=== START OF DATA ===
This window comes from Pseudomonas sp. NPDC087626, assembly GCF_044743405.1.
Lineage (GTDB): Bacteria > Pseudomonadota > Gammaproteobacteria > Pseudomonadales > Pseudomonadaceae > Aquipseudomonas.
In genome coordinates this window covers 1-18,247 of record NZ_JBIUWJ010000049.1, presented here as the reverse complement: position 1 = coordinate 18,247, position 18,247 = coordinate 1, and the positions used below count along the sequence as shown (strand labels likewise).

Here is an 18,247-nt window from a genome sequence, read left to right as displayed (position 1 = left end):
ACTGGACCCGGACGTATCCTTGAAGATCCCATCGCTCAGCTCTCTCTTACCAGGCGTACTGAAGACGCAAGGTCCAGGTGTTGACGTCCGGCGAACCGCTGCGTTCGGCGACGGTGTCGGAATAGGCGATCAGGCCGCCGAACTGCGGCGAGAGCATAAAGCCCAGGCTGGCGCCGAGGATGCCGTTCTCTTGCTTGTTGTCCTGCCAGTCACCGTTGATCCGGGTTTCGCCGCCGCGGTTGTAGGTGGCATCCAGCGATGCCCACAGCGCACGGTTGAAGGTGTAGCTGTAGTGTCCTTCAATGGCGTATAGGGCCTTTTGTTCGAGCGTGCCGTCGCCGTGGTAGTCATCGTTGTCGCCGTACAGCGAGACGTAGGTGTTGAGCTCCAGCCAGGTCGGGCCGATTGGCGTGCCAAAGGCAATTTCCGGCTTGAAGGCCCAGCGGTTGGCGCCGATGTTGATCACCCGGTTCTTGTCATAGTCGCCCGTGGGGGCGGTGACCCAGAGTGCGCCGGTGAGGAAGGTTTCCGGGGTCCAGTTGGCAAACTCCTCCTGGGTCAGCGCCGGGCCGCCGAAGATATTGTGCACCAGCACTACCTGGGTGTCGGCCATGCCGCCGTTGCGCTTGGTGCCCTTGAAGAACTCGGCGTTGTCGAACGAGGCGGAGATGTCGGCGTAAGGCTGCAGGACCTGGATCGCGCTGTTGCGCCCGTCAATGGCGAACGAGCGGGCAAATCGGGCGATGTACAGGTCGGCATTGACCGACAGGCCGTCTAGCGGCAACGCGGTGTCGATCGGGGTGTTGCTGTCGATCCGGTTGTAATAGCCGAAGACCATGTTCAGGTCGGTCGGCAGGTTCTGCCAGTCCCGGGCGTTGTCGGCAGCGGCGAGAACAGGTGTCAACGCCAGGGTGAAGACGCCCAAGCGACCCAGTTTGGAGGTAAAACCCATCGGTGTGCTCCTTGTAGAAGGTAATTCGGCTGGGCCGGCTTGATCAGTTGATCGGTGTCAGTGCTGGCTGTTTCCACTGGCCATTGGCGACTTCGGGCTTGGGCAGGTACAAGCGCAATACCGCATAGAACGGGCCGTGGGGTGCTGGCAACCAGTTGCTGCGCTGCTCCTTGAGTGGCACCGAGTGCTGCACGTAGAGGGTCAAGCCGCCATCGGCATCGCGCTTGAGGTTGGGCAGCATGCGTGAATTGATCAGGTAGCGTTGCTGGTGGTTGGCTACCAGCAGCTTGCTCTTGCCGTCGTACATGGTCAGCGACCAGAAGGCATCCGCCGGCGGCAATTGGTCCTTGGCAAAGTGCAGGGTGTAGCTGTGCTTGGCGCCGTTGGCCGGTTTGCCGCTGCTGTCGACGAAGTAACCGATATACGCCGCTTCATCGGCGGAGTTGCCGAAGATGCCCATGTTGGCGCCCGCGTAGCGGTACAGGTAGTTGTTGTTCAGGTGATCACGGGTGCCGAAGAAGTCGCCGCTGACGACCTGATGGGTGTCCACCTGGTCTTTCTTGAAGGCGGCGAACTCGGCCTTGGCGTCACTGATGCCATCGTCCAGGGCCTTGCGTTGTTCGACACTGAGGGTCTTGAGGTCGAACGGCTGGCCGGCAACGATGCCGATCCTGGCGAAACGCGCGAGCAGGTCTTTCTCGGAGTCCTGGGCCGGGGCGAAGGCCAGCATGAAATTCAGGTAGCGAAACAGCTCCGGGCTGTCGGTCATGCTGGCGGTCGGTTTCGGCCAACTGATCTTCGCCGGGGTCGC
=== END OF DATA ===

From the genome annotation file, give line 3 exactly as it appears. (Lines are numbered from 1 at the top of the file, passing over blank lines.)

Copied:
In genome coordinates this window covers 1-18,247 of record NZ_JBIUWJ010000049.1, presented here as the reverse complement: position 1 = coordinate 18,247, position 18,247 = coordinate 1, and the positions used below count along the sequence as shown (strand labels likewise).